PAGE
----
London — Global oil prices will likely hold close to current levels well into next year, with Brent averaging in the $50-60/b range, unless the US-China trade tensions are resolved and fears over a new global recession subside, CEOs of top independent oil traders said Wednesday.
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A recent string of data showing manufacturing activity contracting in China, Germany and the US, in addition to a lack of progress on US-Chinese trade talks, has been hitting oil demand growth estimates and weighing on oil prices.
"We are bearish in the short term," the head of Trafigura, Jeremy Weir told the Oil & Money conference in London.
"The sentiment is not good with the current trade environment and the strong US dollar. I would say there is further downside in the short term, with recovery possible towards the second half of next year."
Using a trading term to refer to the whole number part of a price quote, Weir said, "probably a five-handle and maybe slightly lower from where we are now," when asked where Brent oil prices could stand a year from now.
Weir's comments were echoed by the CEO of Vitol, the world's biggest independent oil trader.
"Without some resolutions to the trade wars then we remain a little bit bearish, a five handle for us," Russell Hardy told the event, responding to the same question on his outlook for Brent.
"The risk premium vanished pretty rapidly," Hardy said referring to the short-lived price spike in the wake of the Saudi oil plant attacks last month.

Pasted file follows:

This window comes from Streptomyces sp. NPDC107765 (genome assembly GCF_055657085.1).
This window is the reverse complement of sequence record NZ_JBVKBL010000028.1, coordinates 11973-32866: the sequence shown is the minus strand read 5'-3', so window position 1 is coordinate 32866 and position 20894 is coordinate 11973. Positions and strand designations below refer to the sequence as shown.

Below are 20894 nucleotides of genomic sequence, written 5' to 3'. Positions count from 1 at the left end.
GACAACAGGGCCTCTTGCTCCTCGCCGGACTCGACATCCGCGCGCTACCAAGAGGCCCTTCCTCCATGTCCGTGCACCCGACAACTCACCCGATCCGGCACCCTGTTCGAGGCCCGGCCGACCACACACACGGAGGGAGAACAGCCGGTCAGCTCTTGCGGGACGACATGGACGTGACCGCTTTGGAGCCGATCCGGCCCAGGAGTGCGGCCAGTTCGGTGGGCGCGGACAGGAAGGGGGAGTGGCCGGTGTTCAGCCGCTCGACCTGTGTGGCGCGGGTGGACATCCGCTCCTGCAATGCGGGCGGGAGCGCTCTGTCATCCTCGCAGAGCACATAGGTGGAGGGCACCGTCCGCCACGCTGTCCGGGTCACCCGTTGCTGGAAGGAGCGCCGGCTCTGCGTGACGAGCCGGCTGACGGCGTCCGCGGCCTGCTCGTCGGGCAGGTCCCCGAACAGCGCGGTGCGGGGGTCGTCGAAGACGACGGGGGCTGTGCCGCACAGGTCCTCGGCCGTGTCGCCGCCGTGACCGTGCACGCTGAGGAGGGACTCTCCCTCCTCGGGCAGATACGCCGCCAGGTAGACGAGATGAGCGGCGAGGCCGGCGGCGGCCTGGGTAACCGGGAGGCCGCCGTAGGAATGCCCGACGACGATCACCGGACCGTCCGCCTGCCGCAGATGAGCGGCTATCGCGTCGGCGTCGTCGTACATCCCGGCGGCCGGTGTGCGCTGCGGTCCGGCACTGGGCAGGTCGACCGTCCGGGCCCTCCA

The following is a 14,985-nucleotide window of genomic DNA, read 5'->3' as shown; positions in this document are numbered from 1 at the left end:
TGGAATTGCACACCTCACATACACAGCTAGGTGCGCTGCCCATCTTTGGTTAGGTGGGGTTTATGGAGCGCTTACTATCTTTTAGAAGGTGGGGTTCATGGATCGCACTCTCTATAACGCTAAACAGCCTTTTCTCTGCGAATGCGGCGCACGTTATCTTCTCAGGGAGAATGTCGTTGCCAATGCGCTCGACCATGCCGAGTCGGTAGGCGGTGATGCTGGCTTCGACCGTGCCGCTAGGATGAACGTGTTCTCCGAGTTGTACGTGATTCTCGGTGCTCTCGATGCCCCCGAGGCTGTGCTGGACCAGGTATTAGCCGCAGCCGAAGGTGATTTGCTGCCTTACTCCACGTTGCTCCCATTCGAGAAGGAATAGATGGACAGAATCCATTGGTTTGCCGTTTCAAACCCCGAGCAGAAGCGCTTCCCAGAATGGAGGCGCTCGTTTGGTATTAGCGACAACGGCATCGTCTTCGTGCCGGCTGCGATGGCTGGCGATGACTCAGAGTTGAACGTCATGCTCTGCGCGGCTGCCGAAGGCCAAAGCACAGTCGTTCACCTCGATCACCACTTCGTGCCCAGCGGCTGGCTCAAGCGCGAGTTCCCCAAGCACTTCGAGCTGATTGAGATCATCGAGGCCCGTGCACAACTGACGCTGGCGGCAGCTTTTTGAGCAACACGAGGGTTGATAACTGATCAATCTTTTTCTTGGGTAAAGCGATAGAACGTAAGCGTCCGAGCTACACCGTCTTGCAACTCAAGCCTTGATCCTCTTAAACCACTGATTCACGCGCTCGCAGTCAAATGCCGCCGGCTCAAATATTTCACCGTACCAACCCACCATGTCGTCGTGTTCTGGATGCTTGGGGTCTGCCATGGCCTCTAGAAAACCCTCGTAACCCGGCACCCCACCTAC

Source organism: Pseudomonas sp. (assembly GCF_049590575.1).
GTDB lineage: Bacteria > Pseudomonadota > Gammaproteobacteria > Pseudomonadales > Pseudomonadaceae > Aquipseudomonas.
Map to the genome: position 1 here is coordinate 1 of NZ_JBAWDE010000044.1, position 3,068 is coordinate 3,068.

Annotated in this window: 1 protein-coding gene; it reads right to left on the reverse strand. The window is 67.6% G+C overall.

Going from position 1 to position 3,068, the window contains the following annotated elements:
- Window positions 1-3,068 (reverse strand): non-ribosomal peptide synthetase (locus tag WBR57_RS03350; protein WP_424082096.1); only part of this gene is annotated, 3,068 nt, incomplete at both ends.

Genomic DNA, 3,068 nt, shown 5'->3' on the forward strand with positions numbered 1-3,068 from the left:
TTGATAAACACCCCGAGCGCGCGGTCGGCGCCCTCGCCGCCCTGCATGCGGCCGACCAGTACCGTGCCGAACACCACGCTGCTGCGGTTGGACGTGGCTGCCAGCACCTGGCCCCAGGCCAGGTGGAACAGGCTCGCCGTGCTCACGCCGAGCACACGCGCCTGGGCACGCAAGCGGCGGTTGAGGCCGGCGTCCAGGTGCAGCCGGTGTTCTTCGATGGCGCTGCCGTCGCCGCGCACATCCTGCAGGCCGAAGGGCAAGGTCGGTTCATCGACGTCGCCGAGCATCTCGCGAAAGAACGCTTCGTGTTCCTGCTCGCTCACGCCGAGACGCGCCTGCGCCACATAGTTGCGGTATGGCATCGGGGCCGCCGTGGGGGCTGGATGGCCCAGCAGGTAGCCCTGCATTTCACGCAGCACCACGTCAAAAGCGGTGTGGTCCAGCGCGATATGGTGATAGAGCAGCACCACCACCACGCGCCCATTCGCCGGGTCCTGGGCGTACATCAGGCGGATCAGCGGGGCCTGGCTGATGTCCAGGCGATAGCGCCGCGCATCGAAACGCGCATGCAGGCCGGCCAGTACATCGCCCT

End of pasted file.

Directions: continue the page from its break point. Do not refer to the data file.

"It's a tussle that's going on between geopolitics and the concern over GDP growth in the future and oil demand growth, and US shale. Those three elements are pulling against each other all the time. At the moment, concerns over the future are winning."
Brent crude stood at around $59/b in midday European trading Wednesday after falling about 6% last week when it slipped to a two-month low near $56/b in intra-day trading.
Global oil demand may already be at its weakest since the 2008 financial crisis, according to Standard Chartered estimates, after demand shrank year on year for the third consecutive month in July, the first time that has happened in a decade.
The head of Switzerland-based trader Gunvor Torbjorn Tornqvist also said he expected oil prices to remain anchored close to current levels next year given market fundamentals. That will mean further pressure on OPEC and its key producer allies to expand their current output deal if they hope to support crude values.
"I think the market would like to test the market's resolve during the next year," Tornqvist told the event. "I believe it is not enough just to maintain the production. There is too much slippage (on production quotas) inside and so much non-OPEC production coming so they need to do something."
S&P Global Platts Analytics expects Brent to end the year at $65-$70/b, as crude stock draws in November and December offset the current bearish market sentiment.
Crude demand was expected to jump almost 5 million b/d in November and December after higher than normal seasonal refinery shutdowns in October resulting in large stocks draws and steepening backwardation at the end of the year, according to Platts Analytics.
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